Being asked to write a brief article for The ManKind Project magazine, Spearhead, is an obvious privilege, yet I didn’t think it would be quite so difficult. I have been caught up in the minutiae of trying to remember my training, what were the challenges and what did the weekend do for me? Looking back, all I remember is that my weekend was early in March 2010, it was bitterly cold, and I went through a process that was to have a huge impact on my life.
Everyone experiences the training in different ways. I left with a gem, a lens to look through life with, something that has become a kind of mantra for me, and that challenges me to be everything I can be. It’s simply: “What kind of man do I want to be?” Of course my shadow comes and bites me up the arse from time to time but it’s pretty consistent and the more I commit the more I notice a shift. It is so subtle that I don’t know it is actually happening. I have to reflect back and look at the last few months to see how my life is radically changing. OK, so I’m 40 and might be having a midlife crisis, but it is precisely this lens that is going to get me through any challenge.
What kind of man do I want to be? It is such a provocative question and yet has guided me so successfully to date. With an addictive personality, I have used it to deal with so many of my demons. Before I went on the training I was smoking a packet of tobacco a week, drinking a double espresso (before I could function in the morning) and my psoriasis was so bad that I actually accepted that sooner or later it would cover my entire body.
It’s funny looking back, because I didn’t consciously say “Right I am going to give up cigarettes, or coffee, or whatever.” I totally realized those vices just didn’t suit me anymore, and were no longer part of my life. Consequently, there was nothing really to give up….. and my psoriasis is now clearer than it ever has been.
This mantra infiltrates every part of my life. It’s so prolific, that I can’t hide from it. I have committed to be everything I can be, and therefore the challenge is always there and I can’t turn back. I was at a party tonight with my two boys and someone offered me a pint. I started salivating at the thought of it, but the truth be known I had an article to write and next week is particularly important for me, so this little voice said “Have a cuppa instead.” I guess you would have to know me to understand what a huge breakthrough this is for me.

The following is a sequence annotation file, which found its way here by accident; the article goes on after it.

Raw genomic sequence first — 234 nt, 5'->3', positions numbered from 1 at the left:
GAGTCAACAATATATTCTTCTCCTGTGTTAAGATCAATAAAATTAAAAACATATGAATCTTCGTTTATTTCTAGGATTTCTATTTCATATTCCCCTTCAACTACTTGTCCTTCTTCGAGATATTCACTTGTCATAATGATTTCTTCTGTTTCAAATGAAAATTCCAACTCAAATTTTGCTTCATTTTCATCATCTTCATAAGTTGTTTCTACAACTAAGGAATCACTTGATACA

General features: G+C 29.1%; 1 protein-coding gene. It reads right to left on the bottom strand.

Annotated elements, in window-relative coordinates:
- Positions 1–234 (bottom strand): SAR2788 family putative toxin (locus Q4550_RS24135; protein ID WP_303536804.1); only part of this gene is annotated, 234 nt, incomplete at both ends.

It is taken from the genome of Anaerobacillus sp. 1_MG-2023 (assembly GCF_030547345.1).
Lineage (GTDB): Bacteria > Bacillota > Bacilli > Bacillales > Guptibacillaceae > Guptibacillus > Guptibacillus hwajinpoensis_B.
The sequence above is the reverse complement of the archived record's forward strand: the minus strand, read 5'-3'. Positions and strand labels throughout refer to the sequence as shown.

Professionally, I have been a CSR consultant for the last 7 years, looking at how businesses really embed sustainability through employee engagement. Although worthwhile, I have never gone “Wow, I love my job”. I have always been envious of those who have. I feel like I’ve been pushing rope uphill for so long, or walking through thick treacle. I just resigned myself to the fact that I was bloody lucky to have a job, especially my own and just hung in there. Knowing how frustrated I’ve been, a friend rang me up and asked if I’d heard of LEAD, an organization facilitating leadership on sustainable development.
Cutting a long story short, I duly signed up and within a month I was booked onto the course. Within the first few days I started asking myself those inevitable questions like “Who am I? What do I value and what does leadership mean to me?”
Within a week, I returned home, met with my business partner and pulled the plug on a seven year business. So, I am at a massive crossroads in my life, and feel that I’ve thrown myself off a very large cliff and am currently in mid flight. It is an emotive place to be but one full of opportunities. If I am honest I feel a little schizophrenic, because depending on when you get me I am either over the moon with possibilities, or deep in despair at my predicament. Luckily, it is much more the former than the latter, but as one good friend said to me, “Jono, you are simply in the chaos phase, and out of chaos magic happens.”
MKP has given me a tool with which to navigate through life’s trials and tribulations. And above all it has taught me the importance of having men in my life. I was blessed to have Alan H (RIP) as my mentor and friend. He stood with me and guided me with such integrity and commitment that I was blown away to receive such genuine love and support from another man.
After the New Warrior Adventure Training (NWTA) I asked him where he was from and he said near Bath. I gave him a gentle smile and told him I was, too. I now have the joy of being part of the Bath iGroup. On my first visit, I remember walking through the woods, the smell of wild garlic pungent in the air and as I came round the corner there was a group of men sitting by a fire in a clearing and one of them playing the harp. It doesn’t get better than that!